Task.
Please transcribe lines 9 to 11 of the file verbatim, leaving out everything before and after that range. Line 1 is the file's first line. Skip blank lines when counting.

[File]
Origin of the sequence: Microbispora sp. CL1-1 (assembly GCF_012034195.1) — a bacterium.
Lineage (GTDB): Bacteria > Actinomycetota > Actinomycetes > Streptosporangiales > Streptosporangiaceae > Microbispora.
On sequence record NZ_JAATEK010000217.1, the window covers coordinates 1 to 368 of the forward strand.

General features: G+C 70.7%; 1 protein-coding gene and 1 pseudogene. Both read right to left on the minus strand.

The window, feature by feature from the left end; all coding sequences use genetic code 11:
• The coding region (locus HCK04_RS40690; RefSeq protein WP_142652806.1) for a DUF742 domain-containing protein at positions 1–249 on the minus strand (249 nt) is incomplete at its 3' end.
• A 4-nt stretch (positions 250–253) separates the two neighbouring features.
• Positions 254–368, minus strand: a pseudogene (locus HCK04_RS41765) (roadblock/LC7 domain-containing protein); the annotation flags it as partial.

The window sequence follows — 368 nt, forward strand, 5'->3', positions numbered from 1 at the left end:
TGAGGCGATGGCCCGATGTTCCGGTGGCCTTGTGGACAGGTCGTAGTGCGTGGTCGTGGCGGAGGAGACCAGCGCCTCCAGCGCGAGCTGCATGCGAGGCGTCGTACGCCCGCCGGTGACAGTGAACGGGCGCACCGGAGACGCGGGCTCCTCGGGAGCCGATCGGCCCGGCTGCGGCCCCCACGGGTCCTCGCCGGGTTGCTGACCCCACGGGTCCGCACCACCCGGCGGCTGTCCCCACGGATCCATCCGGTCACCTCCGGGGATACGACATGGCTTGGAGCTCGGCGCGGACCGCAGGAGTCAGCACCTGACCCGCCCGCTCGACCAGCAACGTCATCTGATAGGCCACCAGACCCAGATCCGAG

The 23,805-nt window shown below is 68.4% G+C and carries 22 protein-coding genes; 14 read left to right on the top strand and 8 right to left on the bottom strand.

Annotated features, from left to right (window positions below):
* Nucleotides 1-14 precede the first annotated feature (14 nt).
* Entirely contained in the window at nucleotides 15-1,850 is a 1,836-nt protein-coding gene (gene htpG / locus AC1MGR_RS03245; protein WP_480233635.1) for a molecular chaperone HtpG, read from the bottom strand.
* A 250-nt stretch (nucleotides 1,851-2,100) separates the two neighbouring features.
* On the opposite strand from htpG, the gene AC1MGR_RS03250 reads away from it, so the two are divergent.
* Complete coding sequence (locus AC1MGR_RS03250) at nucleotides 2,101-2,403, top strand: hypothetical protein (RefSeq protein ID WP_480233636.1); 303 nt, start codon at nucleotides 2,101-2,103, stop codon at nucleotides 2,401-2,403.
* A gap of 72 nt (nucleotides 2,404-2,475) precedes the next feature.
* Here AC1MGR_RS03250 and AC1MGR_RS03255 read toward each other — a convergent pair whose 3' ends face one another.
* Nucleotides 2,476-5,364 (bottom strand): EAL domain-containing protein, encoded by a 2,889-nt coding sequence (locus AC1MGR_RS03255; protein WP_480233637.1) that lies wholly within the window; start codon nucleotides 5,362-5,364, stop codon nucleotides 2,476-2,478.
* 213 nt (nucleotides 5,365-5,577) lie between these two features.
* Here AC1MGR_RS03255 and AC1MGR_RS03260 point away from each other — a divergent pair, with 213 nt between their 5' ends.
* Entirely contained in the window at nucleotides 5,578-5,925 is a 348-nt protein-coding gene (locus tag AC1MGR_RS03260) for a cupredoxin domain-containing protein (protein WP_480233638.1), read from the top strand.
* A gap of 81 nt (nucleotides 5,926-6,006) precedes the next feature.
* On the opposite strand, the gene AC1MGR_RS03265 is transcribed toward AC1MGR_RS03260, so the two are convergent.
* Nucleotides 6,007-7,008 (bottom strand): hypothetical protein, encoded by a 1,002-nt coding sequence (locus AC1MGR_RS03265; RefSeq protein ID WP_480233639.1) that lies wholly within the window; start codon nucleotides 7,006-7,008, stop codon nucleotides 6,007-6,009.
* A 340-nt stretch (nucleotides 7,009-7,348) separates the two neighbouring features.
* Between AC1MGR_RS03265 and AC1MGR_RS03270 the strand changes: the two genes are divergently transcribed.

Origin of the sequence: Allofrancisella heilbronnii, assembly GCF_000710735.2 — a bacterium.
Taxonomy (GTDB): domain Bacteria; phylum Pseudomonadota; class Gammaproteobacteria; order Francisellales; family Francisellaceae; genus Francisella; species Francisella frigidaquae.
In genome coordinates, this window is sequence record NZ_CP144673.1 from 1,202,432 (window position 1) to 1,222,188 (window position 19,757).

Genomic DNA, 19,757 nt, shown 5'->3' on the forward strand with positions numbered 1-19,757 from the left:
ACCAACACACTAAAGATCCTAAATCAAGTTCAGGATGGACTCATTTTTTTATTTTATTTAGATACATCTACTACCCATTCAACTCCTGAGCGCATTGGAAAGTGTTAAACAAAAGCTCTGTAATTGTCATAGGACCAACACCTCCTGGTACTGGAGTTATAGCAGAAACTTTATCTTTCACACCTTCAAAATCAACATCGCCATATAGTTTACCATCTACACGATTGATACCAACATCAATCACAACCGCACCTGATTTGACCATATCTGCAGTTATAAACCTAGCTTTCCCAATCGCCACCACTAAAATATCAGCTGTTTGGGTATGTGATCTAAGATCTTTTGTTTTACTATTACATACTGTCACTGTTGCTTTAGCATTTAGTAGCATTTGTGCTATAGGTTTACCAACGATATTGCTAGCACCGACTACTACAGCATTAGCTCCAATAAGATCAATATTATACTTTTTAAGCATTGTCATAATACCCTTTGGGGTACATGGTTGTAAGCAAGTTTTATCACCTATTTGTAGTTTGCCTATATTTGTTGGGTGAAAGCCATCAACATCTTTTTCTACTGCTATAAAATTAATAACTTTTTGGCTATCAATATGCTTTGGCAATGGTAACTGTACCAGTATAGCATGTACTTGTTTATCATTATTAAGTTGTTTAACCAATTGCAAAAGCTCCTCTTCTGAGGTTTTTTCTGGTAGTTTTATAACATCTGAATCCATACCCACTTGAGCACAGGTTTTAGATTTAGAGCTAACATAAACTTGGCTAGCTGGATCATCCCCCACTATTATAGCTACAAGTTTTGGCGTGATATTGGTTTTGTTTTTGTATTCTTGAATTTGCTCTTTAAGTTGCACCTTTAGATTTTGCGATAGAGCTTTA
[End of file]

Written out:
The window sequence follows — 368 nt, forward strand, 5'->3', positions numbered from 1 at the left end:
TGAGGCGATGGCCCGATGTTCCGGTGGCCTTGTGGACAGGTCGTAGTGCGTGGTCGTGGCGGAGGAGACCAGCGCCTCCAGCGCGAGCTGCATGCGAGGCGTCGTACGCCCGCCGGTGACAGTGAACGGGCGCACCGGAGACGCGGGCTCCTCGGGAGCCGATCGGCCCGGCTGCGGCCCCCACGGGTCCTCGCCGGGTTGCTGACCCCACGGGTCCGCACCACCCGGCGGCTGTCCCCACGGATCCATCCGGTCACCTCCGGGGATACGACATGGCTTGGAGCTCGGCGCGGACCGCAGGAGTCAGCACCTGACCCGCCCGCTCGACCAGCAACGTCATCTGATAGGCCACCAGACCCAGATCCGAG

The 23,805-nt window shown below is 68.4% G+C and carries 22 protein-coding genes; 14 read left to right on the top strand and 8 right to left on the bottom strand.